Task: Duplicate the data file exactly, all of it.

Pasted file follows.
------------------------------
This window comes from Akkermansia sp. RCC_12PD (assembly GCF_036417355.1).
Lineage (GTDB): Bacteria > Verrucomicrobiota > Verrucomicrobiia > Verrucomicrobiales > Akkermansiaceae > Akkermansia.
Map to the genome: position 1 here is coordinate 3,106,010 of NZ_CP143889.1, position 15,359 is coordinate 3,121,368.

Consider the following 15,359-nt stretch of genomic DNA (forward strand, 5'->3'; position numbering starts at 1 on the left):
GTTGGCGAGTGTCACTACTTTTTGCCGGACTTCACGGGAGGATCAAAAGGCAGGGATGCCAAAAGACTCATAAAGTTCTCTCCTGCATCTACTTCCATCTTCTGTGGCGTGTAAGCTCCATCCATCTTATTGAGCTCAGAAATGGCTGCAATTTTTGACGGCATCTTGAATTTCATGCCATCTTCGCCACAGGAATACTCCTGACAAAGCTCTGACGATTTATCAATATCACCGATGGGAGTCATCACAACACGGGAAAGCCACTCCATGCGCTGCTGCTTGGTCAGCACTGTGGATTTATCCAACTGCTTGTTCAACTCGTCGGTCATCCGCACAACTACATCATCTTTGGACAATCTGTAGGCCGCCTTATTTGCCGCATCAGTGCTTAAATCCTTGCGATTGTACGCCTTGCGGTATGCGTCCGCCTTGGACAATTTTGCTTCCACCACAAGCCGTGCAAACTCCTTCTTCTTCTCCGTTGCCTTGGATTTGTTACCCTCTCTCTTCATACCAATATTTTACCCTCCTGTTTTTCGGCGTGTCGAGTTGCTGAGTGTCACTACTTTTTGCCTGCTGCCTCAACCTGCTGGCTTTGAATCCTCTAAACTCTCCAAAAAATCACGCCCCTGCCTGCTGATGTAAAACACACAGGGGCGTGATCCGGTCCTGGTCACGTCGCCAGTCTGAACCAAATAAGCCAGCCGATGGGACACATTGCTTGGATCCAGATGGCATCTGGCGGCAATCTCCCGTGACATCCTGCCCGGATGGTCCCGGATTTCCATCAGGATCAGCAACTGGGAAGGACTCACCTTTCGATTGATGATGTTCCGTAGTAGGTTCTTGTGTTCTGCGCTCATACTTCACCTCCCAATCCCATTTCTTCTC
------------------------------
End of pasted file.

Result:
This window comes from Akkermansia sp. RCC_12PD (assembly GCF_036417355.1).
Lineage (GTDB): Bacteria > Verrucomicrobiota > Verrucomicrobiia > Verrucomicrobiales > Akkermansiaceae > Akkermansia.
Map to the genome: position 1 here is coordinate 3,106,010 of NZ_CP143889.1, position 15,359 is coordinate 3,121,368.

Consider the following 15,359-nt stretch of genomic DNA (forward strand, 5'->3'; position numbering starts at 1 on the left):
GTTGGCGAGTGTCACTACTTTTTGCCGGACTTCACGGGAGGATCAAAAGGCAGGGATGCCAAAAGACTCATAAAGTTCTCTCCTGCATCTACTTCCATCTTCTGTGGCGTGTAAGCTCCATCCATCTTATTGAGCTCAGAAATGGCTGCAATTTTTGACGGCATCTTGAATTTCATGCCATCTTCGCCACAGGAATACTCCTGACAAAGCTCTGACGATTTATCAATATCACCGATGGGAGTCATCACAACACGGGAAAGCCACTCCATGCGCTGCTGCTTGGTCAGCACTGTGGATTTATCCAACTGCTTGTTCAACTCGTCGGTCATCCGCACAACTACATCATCTTTGGACAATCTGTAGGCCGCCTTATTTGCCGCATCAGTGCTTAAATCCTTGCGATTGTACGCCTTGCGGTATGCGTCCGCCTTGGACAATTTTGCTTCCACCACAAGCCGTGCAAACTCCTTCTTCTTCTCCGTTGCCTTGGATTTGTTACCCTCTCTCTTCATACCAATATTTTACCCTCCTGTTTTTCGGCGTGTCGAGTTGCTGAGTGTCACTACTTTTTGCCTGCTGCCTCAACCTGCTGGCTTTGAATCCTCTAAACTCTCCAAAAAATCACGCCCCTGCCTGCTGATGTAAAACACACAGGGGCGTGATCCGGTCCTGGTCACGTCGCCAGTCTGAACCAAATAAGCCAGCCGATGGGACACATTGCTTGGATCCAGATGGCATCTGGCGGCAATCTCCCGTGACATCCTGCCCGGATGGTCCCGGATTTCCATCAGGATCAGCAACTGGGAAGGACTCACCTTTCGATTGATGATGTTCCGTAGTAGGTTCTTGTGTTCTGCGCTCATACTTCACCTCCCAATCCCATTTCTTCTC